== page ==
Teachers in basic schools have been advised to include boys in menstrual hygiene education so they (boys) are able to support their female friends during their menstrual cycle.
According to Nana Ama Adutwumwaa, founder of Touching the Lives of Girls Foundation (TLGF), a non-governmental organisation (NGO) that focuses on promoting menstrual hygiene, including men and boys in the menstrual hygiene discussions would reduce the stigma associated with menstruation.
She said some girls stay away from school during their monthly menstrual cycle because they are shy their male friends may find out and ridicule them.
“Boys should also be made aware that it is a natural occurrence in women; they should also be educated so they can assist their friends, sisters and mothers, such stigmatisation should not hinder girls from going about their duties when they are in their menstrual period,” she said.
Ms Adutwumwaa who was speaking at a menstrual hygiene durbar at Afrangua in the Central Region, also called for increased public awareness to eradicate the misconceptions, myths and negative perceptions about menstruation.
“Most girls feel shy about their menses and go through it secretively, unfortunately, most of them do not maintain proper menstrual hygiene and this predisposes them to many life threatening diseases.”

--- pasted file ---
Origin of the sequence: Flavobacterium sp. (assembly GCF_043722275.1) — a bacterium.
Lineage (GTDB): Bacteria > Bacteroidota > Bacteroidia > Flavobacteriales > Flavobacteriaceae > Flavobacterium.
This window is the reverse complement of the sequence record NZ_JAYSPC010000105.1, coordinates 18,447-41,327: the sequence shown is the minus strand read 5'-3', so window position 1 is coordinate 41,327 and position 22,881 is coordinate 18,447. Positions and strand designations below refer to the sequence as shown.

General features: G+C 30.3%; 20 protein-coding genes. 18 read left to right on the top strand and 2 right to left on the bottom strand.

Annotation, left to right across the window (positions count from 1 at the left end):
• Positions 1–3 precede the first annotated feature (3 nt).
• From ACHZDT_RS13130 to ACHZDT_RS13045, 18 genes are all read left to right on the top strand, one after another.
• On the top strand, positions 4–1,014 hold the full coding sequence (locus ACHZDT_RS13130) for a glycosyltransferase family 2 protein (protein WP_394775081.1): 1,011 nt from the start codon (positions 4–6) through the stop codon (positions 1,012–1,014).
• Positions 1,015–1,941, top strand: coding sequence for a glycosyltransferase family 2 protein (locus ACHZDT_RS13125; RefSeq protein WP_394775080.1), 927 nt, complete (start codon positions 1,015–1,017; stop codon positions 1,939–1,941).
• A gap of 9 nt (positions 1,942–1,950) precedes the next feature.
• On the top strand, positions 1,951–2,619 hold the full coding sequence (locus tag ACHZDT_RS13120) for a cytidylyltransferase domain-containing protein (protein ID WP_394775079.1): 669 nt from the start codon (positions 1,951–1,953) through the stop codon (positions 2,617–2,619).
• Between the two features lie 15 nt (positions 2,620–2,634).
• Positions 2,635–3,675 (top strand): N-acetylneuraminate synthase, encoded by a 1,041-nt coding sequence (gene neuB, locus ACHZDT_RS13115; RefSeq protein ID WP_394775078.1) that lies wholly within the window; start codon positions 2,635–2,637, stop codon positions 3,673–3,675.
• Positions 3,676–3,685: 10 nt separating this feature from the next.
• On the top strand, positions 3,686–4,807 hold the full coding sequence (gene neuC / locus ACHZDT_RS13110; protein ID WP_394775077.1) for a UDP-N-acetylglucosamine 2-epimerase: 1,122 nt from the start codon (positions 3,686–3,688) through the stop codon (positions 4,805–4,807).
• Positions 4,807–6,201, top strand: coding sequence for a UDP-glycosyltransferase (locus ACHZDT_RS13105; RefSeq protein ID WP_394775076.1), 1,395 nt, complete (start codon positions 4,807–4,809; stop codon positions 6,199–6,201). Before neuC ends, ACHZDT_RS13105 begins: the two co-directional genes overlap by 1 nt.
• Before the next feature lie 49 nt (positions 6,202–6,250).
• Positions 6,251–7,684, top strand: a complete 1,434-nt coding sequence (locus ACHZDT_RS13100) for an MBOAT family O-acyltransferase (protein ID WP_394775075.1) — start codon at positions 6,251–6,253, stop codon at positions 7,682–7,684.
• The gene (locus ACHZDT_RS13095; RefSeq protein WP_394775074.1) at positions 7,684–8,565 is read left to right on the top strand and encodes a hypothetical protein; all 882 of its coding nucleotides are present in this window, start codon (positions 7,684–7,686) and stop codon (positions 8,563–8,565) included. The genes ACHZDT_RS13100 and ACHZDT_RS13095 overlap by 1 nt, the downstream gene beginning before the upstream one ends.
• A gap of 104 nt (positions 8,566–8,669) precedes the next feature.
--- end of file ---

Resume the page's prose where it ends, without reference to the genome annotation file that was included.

The essence of her campaign therefore, was to provide adequate education on menstruation and how to properly take care of one’s self during the period.
In an interview with the Ghanaian Times, she explained that every year, May 28 is set aside globally to raise awareness and combat taboos associated with menstrual hygiene.
The global day provides a platform for NGOs, government agencies, media and private sector operators to promote menstrual hygiene management.
The theme for this year —It’s Time for Action—does not only emphasise the urgency of this public health issue, but also highlights the transformative power of improved menstrual hygiene to empower the women and girls and unlock their economic and educational opportunities.
She said over the years, her organisation has held events in different parts of the country aimed at educating girls on the importance of proper menstrual hygiene and also distributed sanitary pads to girls in some communities.
She expressed gratitude to Pretty Lady Sanitary Pads and Ounje International Limited for supporting this year’s event.
Speaking at the event, Nana Ama Agyekum Kufuor, the daughter of former President John Agyekum Kufuor said, menstruation was a normal biological process and a key sign of reproductive health, yet in many cultures it was treated as something negative, shameful or dirty.
She said all schools must have a menstrual-friendly environment by having changing rooms for girls to change while in their menses at school to make them feel comfortable.
Queen Mother of Afrangua Traditional Area, Nana Aba Ansaba II, assured the team that together with teachers and opinion leaders in the communities, they would increase awareness creation for girls to understand that menstruation was not a taboo but a natural occurrence.
By Times Reporter